Labour, Rights, Disaster and Capitalismby Alok Jagdhari May 21 2020, 8:23 am Estimated Reading Time: 4 mins, 5 secs
The global pandemic crisis gripping the world currently has claimed over a quarter of a million lives. It has decimated livelihoods and incomes across the world, write Alok Jagdhari and co-author Mohan Rangarajan Kumaramangalam
While the global response has been an order of magnitude superior to the response to either the Spanish Flu 102 years ago or the 1929 Depression, it has also resulted in a text book “Disaster Capitalism” kind of response from a string of governments across the world, most notably the Trump Administration and the Government of Prime Minister Modi and states in India ruled by his political party.
The latest Pavlovian response of BJP governments in Madhya Pradesh (MP) and Uttar Pradesh (UP) is to curb hard fought labor rights won over last century. In the guise of pandemic response, these governments are dismantling protections afforded to workers with a precision that would delight Naomi Klein. They are setting about implementing an agenda that’s long been their promise to their largest donors – weakening the protections afforded to the weakest sections of society.
It is time for all of us who value liberal democracy, free markets, and globalization to stand up and challenge this greed to dismantle these protections. If we do not rise up to this challenge, we will set in motion a movement that would view liberalism and free markets as an enemy of the working people, fairness and social justice.
The move in India isn’t an isolated case, but an example of Right Wing parties taking advantage of the pandemic to push through their agenda across the world. Be it the Trump administration rolling back environmental protection, Philippines rolling back freedom of press, Viktor Orban starting a rule-by-decree etc., they all tie into the same strain of reversion to a Malthusian Society.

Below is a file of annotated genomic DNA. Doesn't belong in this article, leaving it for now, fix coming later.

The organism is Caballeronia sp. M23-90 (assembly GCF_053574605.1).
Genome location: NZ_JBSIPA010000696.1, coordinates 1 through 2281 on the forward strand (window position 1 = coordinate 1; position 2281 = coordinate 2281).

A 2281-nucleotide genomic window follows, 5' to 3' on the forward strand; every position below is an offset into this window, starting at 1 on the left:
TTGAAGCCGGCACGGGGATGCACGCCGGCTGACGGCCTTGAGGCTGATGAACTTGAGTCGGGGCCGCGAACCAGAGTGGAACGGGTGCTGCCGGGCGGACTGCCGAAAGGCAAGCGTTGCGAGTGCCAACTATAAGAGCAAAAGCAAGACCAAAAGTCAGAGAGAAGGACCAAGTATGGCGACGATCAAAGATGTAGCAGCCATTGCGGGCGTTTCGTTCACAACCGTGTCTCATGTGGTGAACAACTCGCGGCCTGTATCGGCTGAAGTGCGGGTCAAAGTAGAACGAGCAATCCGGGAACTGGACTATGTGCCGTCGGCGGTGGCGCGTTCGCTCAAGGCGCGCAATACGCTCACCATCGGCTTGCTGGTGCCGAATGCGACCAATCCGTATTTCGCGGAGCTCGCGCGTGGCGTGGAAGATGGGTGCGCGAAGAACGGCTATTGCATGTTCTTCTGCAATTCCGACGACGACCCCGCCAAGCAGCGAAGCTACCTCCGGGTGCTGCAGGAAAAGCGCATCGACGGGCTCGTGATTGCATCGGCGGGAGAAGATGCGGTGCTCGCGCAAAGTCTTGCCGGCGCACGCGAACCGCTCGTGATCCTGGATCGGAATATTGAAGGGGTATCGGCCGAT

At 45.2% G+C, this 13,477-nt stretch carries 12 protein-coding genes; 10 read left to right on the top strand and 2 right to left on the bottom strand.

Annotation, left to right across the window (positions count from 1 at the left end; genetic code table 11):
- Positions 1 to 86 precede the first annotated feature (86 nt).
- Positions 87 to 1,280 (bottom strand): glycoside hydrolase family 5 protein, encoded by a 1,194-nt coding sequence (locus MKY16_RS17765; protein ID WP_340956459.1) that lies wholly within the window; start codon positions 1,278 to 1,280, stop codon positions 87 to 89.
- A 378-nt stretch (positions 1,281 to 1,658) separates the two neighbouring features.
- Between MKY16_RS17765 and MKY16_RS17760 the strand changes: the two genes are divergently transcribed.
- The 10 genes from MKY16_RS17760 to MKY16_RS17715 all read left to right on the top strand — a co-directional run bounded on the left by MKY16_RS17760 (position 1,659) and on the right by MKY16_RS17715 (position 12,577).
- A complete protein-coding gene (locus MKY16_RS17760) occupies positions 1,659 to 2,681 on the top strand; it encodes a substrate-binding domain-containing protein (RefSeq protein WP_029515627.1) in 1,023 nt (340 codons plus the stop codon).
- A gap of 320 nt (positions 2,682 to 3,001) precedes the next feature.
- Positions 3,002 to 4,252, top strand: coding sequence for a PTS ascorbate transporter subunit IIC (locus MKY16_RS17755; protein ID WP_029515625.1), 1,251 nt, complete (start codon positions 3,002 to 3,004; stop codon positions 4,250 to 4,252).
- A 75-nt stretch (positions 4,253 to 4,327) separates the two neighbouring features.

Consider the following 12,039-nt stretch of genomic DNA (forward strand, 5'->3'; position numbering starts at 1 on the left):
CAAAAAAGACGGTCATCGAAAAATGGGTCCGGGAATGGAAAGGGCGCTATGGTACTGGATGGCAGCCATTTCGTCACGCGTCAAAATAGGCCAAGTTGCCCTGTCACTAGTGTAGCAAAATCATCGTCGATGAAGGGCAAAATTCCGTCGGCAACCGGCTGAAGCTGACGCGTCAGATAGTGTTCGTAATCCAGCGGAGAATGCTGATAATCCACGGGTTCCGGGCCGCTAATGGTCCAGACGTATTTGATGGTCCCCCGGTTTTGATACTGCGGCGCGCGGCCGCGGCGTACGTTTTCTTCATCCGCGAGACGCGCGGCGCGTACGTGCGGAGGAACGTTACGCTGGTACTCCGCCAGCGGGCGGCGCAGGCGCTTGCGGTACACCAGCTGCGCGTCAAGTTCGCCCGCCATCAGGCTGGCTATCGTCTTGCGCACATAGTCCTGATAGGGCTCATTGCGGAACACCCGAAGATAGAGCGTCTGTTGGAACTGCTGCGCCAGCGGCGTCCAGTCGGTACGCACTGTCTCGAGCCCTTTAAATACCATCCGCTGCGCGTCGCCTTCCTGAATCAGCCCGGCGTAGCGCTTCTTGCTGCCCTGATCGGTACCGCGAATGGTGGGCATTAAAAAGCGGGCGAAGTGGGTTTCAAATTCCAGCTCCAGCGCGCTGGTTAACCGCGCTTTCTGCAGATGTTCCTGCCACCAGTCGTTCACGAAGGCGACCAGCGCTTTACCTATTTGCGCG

There is no empirical evidence that organized labour hampers industry, industrial growth or industrialization. On the contrary, the evidence points to robust industrial strength in nations that afford strong protection for their labor force. Germany is an excellent example of the labor unions working with the government to achieve a robust and sustainable industrial sector vs. USA, which has diluted the labour rights and seen bulk of its manufacturing shut down. Germany's automobile industry is a world leader, while Detroit is now a pale shadow of its greatness in the 1970s when the labour movement was robust.
The biggest challenge for Indian economy in the last 5 years has been a lack of demand in the economy. By trying to weaken the protections afforded to a segment of the workforce, the government is shooting itself in the foot by further weakening the faith of these workers in their future.
The move to weaken labour laws in these 2 states is highly unlikely to spur long-term investment in the manufacturing sector. FDI doesn’t look at piecemeal appeasement when making long-term investment decisions. It looks at a comprehensive set of rules and regulations, infrastructure, robust and rising domestic demand and potential for exports before making such decisions. With local economy falling into an abyss, the government playing havoc with rule of law by bringing arbitrary tax demands with retrospective effect, with government offering no protection or fiscal impetus to already existing industry and with the shrill nationalistic and anti-western/anti-trade rhetoric of the ruling BJP and its allied organizations, a sacrifice of labour rights and cheap land is unlikely to induce confidence in the economic environment. The fact remains that there is no local demand and the export industry has been in the ICU for the last 5 years.
The biggest challenge the world is facing today is the rising income and wealth disparity. While the rest of the world is thinking of ways to reduce this disparity by boosting the return to labour and granting them better protection and safety net, India is making a huge mistake by weakening the protections even further.
Both the authors favor free markets and liberal economic order but we don't believe in short term greed. We believe in an equitable form of capitalism that's fair, transparent, humane and that brings social justice. Using a pandemic to abrogate the rights of workers without affording them any unemployment benefits (like the EU and what the US provides) is the classic definition of Disaster Capitalism laid out by Naomi Klein.
If the Indian government is serious about labour “reforms”, then these shouldn’t simply translate into robbing the labour force of its rights and protections but instead come with a comprehensive package of a social safety net, unemployment benefits, retraining and continuing education and measures that would reduce income and wealth inequity drastically. The labour force shouldn’t be the sacrificial lamb in the name of “reforms”. The future of this nation can’t be built on the back of the corpse of labour rights.